Bonjour Madames et Messieurs, et bienvenue a mon blog!
My first week has been awesome so far! I’m living with a host family, a couple with two boys ages 7 and 8, in the thirteenth arrondissement. It’s a residential area with very few tourists, but it’s easy to get to touristy areas within a few minutes on the metro. It’s a 25-minute walk away from Reid Hall, Columbia’s “campus” in Paris, where the headquarters of my program and most of my classes are.
I’m very happy with my room and my location! The apartment complex has an interior garden for residents only, which is very rare in Paris.
I haven’t done very much sightseeing so far. The closest thing I’ve done to sightseeing is a tour of the Jewish Quarter with Reid Hall. We saw Jewish shops, restaurants, libraries, and the Jewish history museum. Unrelated to the Jews, we also saw some mini-palaces, or “hotels”, where French aristocrats lived before the Revolution.
This is the courtyard of the Jewish History Museum. The statue represents Alfred Dreyfus and his sword is cut in half to represent him being stripped of his rank during the Affair.
That’s pretty much the extent of the sightseeing I’ve done so far. Otherwise, I’ve been spending my time by having awkward cultural encounters…For instance, today I got a slice of pizza and only after I had devoured half of it did I notice that the French people around me were all eating their pizza with a knife and fork. While I was certain I had just revealed myself to be an American slob, I decided to wolf down the rest anyway without the knife and fork and then I made a quick escape. It wasn’t a high-class place–the silverware was plastic, so I used that as my excuse for committing a social faux pas.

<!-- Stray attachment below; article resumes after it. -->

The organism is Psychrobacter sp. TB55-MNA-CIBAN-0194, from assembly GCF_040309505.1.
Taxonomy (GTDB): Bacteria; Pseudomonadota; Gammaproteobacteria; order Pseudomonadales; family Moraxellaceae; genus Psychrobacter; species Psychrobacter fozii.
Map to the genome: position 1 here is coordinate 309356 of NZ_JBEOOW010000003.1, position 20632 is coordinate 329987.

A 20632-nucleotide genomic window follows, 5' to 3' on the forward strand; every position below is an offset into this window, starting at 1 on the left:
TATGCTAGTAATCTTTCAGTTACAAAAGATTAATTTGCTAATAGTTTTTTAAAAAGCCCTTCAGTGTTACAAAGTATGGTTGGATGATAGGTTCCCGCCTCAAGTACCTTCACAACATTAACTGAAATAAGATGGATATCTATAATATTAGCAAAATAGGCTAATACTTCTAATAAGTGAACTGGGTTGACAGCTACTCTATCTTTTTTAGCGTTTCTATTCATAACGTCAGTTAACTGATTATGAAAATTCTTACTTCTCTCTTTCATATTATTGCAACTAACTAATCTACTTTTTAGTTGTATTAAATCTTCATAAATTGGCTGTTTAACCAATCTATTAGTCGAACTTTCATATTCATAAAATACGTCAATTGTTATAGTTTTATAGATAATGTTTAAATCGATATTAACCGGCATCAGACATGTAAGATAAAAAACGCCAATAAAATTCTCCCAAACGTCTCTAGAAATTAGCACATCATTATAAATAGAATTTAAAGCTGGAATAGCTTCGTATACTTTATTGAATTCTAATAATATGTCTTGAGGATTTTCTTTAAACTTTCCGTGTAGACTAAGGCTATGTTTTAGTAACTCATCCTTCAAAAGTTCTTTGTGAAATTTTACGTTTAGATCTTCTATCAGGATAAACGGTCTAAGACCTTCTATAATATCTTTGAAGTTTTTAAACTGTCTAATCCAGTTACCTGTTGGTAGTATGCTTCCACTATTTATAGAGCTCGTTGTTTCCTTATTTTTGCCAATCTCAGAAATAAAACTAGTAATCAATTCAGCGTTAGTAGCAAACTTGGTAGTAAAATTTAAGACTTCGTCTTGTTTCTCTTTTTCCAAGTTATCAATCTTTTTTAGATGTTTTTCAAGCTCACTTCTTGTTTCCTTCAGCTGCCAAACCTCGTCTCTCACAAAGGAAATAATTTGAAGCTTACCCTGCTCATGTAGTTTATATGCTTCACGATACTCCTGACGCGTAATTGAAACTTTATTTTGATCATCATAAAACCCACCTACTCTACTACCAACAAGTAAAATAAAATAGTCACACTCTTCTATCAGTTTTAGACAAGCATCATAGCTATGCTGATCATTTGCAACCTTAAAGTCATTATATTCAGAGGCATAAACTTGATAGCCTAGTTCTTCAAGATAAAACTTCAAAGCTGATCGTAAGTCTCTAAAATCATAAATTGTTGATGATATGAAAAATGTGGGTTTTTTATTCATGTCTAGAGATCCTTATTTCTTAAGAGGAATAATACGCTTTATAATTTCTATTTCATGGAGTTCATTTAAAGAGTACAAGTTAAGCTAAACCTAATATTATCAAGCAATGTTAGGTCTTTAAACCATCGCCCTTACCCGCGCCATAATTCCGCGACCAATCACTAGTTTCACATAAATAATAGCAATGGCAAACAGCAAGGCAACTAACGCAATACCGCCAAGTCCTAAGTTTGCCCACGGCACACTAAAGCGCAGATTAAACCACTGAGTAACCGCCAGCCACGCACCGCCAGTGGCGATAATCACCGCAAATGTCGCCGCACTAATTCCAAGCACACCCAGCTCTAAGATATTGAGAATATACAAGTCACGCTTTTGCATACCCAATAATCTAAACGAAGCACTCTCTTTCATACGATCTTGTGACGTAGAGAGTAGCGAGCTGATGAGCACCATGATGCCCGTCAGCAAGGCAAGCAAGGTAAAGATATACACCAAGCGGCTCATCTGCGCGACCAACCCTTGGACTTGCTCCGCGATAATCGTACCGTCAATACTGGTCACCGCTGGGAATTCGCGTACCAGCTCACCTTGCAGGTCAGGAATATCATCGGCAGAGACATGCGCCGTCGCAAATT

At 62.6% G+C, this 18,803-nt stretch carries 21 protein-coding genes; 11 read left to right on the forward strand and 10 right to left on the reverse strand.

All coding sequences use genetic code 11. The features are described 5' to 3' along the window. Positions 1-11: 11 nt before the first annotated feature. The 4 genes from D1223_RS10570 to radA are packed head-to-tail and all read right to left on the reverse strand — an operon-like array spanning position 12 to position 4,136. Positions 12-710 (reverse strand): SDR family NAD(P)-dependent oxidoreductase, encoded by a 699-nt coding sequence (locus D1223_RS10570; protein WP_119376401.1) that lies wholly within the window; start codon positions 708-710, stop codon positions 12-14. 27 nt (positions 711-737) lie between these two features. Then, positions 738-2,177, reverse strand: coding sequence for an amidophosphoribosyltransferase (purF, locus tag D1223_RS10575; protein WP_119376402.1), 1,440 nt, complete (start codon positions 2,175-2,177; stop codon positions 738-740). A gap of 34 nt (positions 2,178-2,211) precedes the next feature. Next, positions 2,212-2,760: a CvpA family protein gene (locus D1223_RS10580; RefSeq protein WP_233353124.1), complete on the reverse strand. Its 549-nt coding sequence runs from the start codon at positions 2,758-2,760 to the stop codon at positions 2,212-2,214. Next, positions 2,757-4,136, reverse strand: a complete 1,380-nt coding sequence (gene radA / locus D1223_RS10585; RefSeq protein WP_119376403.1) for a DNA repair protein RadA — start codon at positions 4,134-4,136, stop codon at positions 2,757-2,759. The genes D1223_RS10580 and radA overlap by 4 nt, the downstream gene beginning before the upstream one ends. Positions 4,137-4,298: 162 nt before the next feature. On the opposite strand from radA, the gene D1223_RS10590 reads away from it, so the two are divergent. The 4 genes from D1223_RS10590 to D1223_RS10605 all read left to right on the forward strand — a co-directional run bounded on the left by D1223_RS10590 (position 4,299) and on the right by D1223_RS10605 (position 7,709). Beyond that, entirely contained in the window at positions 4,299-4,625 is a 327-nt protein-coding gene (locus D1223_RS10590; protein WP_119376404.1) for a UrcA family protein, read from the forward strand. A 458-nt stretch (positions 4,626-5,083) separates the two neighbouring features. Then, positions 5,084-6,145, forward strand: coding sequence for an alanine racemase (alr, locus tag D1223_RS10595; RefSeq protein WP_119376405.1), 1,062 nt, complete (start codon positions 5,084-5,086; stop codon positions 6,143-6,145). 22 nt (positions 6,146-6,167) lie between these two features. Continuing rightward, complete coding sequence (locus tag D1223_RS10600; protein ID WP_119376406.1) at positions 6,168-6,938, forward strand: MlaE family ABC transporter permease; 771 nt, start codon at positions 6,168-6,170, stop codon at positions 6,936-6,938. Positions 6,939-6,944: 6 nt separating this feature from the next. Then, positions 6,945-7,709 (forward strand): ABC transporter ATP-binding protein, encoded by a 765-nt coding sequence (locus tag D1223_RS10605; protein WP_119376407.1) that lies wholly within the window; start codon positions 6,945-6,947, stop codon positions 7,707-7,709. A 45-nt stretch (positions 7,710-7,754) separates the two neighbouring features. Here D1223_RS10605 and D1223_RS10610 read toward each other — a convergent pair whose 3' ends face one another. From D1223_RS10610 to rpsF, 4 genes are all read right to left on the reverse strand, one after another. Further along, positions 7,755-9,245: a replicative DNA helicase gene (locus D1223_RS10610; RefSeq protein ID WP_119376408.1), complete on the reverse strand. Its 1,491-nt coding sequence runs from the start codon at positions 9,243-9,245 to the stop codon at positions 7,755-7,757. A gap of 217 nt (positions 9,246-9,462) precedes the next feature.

Probably the thing that makes such situations so awkward is that they sneak up on you when you least expect them. The other day I went to a pharmacy on my way home to pick up tissues and hair mousse. As it turns out, French pharmacies bear little resemblance to their American counterparts. No CVS or Rite Aid here. They don’t sell tissues, makeup, toothpaste. Forget about all that. They have medicine and a few hair products. But the awkward aspect is that a small shop in France, even a pharmacy, is not considered part if the public domain. That is to say, entering a small shop is socially the same as entering someone’s house. Failing to greet a salesperson in his shop is considered irredeemably rude. And you don’t show up and just browse. You come in and immediately tell the salesperson why you are there. I made the mistake of not saying Bonjour to the saleswoman because she was helping someone else and I didn’t want to interrupt. This resulted in her staring me down and muttering. To make up for my rudeness and because it’s much harder to say you won’t buy anything after the salesperson has gone to the trouble of helping you, I ended up buying mousse for the fairly ridiculous price of 11 euros. Though that’s probably the norm in Paris, where as a general rule everything is small and expensive. C’est la vie.
Here are some cool chocolate sculptures I saw today in a shop